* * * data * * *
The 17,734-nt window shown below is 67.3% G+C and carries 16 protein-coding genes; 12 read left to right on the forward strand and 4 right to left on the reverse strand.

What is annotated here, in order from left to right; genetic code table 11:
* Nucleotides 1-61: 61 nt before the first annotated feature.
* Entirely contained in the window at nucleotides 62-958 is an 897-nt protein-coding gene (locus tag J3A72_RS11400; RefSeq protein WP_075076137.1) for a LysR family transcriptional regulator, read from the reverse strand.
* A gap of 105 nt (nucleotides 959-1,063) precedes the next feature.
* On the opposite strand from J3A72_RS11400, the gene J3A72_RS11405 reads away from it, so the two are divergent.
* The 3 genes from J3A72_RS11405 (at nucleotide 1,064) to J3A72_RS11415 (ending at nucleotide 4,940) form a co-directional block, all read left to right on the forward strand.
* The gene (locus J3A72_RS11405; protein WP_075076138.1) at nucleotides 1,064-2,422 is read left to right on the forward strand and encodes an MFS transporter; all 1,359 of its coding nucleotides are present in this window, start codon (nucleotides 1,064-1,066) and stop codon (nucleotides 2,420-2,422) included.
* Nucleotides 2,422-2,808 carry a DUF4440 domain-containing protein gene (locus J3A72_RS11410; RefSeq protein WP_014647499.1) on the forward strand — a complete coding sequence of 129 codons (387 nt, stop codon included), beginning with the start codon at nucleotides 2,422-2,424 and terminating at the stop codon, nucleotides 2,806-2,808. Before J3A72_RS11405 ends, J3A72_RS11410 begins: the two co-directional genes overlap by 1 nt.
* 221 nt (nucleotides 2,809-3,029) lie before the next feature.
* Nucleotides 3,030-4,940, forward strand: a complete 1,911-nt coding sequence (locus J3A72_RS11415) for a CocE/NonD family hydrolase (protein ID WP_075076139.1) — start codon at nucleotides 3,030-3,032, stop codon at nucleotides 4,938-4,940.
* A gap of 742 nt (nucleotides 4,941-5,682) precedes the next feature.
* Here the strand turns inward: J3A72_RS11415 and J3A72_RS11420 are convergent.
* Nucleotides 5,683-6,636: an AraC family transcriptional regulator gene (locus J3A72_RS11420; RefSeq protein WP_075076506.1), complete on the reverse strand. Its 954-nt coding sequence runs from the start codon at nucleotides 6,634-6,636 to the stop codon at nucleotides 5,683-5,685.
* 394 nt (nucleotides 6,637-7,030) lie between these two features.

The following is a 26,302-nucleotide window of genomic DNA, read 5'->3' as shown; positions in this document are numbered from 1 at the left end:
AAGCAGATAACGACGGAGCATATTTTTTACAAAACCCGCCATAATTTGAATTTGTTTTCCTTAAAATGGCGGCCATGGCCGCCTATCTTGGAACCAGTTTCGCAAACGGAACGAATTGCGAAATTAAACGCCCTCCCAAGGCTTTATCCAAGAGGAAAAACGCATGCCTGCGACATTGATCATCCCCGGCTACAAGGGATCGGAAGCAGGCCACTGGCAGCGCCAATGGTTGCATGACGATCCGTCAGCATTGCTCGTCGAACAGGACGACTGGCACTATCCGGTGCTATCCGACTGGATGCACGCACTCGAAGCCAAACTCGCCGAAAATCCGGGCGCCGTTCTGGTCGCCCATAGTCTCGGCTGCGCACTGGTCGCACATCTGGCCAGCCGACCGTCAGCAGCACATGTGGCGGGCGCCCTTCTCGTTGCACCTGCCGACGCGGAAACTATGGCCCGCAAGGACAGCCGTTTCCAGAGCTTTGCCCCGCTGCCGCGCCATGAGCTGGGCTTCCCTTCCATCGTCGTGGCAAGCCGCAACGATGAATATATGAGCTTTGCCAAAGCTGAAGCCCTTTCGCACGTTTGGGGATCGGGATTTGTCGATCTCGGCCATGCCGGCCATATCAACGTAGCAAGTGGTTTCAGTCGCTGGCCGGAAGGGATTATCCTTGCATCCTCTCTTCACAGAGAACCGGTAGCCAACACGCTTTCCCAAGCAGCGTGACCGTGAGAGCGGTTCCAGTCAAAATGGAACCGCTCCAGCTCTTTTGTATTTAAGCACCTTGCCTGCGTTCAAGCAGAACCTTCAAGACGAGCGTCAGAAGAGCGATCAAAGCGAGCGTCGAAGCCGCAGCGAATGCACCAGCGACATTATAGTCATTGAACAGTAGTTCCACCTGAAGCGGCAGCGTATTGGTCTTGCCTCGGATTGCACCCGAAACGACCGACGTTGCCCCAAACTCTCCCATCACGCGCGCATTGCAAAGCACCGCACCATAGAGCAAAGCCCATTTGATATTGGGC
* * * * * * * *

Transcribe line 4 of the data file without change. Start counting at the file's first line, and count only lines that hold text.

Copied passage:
* Entirely contained in the window at nucleotides 62-958 is an 897-nt protein-coding gene (locus tag J3A72_RS11400; RefSeq protein WP_075076137.1) for a LysR family transcriptional regulator, read from the reverse strand.